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A Brief History of Film

In many ways, the history of the world is the history of its art forms. From the earliest days of human consciousness, individuals had a deep-rooted need to express themselves. This is why the early humans painted cave walls and created crude music instruments. As the civilization evolved, so did the need to invent new and exciting ways how this need for artistic creativity could be presented. One of the most recent additions to the world of arts is the process of cinematography. Moving images, as a film was first known, is a relatively young art form, especially when it is compared to painting, composing or writing. However, it still has a very rich history that is full of events and periods that allowed the art of cinematography to move forward. Here is a short examination of the most important moments in the history of film.

The Beginning

All art historians agree that the history of this artistic medium started in 1890, where the first motion picture capturing cameras were created. Following the science and technology of the photographic art and industry, the motion picture cameras defined a methodology that allowed for a capture of a sequence of images which were played in a rapid succession. This allowed the observer to see the image move, which is the moment when film was born. In this first decade, movie production companies were made and they created films comprising of several shots, which lasted for several minutes. The first official movie studio was built and opened in 1897.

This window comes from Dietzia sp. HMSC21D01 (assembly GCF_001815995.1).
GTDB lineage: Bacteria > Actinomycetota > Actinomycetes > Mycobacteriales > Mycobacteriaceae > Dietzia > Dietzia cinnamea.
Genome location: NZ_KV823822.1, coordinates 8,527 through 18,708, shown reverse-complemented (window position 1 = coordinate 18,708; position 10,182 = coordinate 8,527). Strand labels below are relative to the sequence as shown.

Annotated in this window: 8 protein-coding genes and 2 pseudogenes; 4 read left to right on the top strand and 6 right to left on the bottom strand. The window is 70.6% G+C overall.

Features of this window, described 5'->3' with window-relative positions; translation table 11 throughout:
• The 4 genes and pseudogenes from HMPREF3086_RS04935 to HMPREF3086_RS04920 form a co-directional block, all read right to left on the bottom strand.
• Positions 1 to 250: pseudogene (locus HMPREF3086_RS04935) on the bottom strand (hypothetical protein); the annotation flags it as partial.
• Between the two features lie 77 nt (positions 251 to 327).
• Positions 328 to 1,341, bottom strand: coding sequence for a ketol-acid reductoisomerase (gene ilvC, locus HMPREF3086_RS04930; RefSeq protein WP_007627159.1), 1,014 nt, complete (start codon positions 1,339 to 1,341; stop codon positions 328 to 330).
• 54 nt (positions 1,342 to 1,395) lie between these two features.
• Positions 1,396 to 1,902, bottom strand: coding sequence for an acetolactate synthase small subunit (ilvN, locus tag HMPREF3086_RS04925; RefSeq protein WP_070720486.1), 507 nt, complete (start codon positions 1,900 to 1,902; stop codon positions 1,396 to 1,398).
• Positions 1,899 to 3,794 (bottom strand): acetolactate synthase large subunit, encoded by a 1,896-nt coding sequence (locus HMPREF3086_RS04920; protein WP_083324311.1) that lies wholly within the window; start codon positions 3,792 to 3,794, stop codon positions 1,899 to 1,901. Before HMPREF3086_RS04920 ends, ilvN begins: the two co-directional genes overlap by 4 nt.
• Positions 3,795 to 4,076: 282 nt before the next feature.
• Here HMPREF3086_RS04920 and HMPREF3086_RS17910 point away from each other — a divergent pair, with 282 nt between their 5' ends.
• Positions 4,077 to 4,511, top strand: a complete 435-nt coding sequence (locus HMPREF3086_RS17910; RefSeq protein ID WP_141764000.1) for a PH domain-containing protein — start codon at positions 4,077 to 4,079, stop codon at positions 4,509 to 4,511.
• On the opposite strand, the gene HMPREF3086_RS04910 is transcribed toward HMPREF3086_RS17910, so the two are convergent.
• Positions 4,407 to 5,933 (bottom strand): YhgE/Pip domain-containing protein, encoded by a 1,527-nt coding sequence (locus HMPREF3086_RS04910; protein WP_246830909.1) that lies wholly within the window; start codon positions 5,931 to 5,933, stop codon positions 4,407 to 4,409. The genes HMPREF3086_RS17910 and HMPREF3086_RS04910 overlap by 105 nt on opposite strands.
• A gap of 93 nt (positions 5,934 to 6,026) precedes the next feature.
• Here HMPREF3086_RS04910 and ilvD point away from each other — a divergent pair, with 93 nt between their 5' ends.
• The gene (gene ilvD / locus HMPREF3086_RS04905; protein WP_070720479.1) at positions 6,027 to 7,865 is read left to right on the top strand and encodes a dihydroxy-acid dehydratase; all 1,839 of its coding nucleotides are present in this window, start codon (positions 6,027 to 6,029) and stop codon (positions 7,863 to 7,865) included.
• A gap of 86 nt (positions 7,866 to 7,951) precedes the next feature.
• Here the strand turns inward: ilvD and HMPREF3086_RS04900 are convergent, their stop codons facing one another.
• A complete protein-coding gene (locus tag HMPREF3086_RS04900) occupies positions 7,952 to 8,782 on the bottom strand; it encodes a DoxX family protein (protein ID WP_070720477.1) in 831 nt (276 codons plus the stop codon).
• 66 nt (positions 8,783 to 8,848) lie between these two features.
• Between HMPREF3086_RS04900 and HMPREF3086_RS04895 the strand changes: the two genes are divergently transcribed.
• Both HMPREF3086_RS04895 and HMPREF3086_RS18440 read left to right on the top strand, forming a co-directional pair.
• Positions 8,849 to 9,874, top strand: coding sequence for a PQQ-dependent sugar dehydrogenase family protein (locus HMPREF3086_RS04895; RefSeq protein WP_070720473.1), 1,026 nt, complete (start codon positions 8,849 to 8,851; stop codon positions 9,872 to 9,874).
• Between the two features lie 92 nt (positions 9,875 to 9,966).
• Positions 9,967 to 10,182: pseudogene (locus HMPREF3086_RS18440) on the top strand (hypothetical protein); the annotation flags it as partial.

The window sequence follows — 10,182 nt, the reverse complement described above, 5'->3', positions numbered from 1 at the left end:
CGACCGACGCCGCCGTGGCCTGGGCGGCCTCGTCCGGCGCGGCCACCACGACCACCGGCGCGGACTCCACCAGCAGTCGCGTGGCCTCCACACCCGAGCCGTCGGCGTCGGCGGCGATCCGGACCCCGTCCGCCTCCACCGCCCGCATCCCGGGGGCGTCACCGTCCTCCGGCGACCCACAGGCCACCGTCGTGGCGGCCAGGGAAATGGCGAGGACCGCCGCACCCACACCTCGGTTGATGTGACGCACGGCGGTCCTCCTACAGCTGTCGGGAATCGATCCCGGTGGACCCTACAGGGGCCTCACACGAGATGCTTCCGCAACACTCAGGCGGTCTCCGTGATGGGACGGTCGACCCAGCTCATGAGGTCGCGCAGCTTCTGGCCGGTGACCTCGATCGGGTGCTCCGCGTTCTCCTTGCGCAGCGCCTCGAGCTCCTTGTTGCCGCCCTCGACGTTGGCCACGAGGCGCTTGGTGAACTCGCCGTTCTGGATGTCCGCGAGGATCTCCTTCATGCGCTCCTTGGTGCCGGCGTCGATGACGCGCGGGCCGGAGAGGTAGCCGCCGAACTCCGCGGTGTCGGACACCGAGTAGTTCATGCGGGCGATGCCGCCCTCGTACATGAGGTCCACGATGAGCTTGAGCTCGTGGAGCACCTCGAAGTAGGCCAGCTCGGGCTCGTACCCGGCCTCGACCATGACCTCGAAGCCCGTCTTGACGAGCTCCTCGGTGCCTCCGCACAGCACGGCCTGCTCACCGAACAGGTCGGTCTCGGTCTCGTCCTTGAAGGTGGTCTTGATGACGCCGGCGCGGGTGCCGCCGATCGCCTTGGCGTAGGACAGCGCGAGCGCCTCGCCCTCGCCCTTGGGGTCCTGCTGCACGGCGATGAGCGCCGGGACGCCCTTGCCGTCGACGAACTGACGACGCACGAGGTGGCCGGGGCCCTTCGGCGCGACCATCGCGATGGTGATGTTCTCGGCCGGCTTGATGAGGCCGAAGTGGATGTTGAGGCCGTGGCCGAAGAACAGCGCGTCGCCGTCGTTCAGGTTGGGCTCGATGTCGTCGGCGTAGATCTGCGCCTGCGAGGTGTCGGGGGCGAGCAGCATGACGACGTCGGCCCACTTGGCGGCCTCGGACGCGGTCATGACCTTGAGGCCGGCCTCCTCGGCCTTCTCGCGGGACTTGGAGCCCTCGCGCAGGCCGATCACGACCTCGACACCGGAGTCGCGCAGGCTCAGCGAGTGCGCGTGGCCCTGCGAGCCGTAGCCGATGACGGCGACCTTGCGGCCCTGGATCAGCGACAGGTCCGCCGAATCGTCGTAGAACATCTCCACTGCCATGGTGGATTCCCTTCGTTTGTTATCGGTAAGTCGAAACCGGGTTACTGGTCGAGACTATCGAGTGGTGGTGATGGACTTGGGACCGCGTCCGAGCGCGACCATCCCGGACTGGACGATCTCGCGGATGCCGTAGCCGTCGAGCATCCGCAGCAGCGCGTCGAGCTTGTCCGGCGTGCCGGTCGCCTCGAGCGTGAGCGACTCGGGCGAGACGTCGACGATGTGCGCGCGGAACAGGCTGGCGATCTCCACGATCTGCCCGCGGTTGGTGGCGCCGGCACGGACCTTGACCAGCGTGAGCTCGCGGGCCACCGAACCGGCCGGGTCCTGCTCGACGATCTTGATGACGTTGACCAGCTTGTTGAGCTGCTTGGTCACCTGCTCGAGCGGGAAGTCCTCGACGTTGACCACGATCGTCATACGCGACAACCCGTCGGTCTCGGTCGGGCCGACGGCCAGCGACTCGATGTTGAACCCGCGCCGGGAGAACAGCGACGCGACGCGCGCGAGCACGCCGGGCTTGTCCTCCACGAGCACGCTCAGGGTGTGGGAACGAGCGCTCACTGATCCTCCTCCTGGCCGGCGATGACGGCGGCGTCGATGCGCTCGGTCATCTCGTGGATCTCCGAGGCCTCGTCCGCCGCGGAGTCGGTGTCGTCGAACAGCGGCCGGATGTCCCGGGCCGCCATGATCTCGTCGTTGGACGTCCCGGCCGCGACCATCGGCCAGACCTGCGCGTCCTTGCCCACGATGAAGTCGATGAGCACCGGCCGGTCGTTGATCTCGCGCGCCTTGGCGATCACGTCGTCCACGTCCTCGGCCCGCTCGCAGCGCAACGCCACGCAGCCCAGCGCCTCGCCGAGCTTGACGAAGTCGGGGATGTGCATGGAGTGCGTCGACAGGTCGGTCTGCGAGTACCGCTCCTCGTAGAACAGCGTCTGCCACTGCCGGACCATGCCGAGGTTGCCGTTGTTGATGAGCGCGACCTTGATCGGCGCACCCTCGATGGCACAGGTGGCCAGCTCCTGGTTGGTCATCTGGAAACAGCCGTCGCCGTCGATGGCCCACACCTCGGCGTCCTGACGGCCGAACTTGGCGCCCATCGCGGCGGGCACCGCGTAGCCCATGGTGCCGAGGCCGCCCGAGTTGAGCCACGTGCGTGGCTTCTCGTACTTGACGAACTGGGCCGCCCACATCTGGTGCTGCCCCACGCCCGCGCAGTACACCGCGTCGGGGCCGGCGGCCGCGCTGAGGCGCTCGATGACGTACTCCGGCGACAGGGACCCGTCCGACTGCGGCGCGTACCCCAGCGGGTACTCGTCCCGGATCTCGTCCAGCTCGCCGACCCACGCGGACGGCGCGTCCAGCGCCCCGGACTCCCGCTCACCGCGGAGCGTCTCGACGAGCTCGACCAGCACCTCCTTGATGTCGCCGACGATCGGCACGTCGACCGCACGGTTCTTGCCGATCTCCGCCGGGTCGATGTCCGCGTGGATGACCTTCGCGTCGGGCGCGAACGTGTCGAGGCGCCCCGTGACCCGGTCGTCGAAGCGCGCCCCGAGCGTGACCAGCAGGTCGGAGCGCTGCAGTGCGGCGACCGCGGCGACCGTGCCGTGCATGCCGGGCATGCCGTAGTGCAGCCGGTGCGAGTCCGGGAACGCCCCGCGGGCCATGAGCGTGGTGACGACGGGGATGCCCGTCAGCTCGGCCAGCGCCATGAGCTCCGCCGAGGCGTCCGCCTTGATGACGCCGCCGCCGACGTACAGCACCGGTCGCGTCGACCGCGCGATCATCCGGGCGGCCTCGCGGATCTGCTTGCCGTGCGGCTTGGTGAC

The Expansion of the Art in the 1900’s

With the first decade of the 20th century, movies became more complex, with things like the close-up shot being invented, along with more complex plots and longer runtimes. In 1906, the first feature length film was made in Australia, while a year later the first full-time movie theater opened in Pittsburgh. Just a few years later, movie theaters were a standard occurrence in most of the US and Europe, while new inventions like artificial a low-key lighting, special effects and shot continuity made the films a lot more engaging. The period of the First World War allowed the camera technology to be improved.

The Interwar Years

In the years between the two world wars, the history of film was marked by two genres: comedy and drama. But soon after, genres like war films and historical epics began to be produced. In California, a place called Hollywood was created as the cornerstone of a new movie industry which made annually over 800 movies. As of late 1920’s most theaters came with some kind of an external sound system, either live music or record players to accompany the films, but these were still soundless. The same period also saw a rise in movies used in propaganda purpose, especially when it comes to large nations of the world.

The Modern Period

The modern period of the history of film begins with the end of the Second World War. From this point on, the movie industry in most of the world begins to flourish, new techniques are invented constantly and places like India, South America, Japan and the Soviet Union enforce their roles in the global makers of films. In the 1950’s the US enters its Golden Age, followed by the French New Wave which reinvigorates the artistic vision of the unorthodox directors in the 1960’s. Emboldened, people like Steven Spielberg, George Lucas, and Francis Ford Coppola make history in the 1970’s. Their work continues to this day as many new generations embrace digital technology and the Internet to push the future of film across the 21st century and farther.

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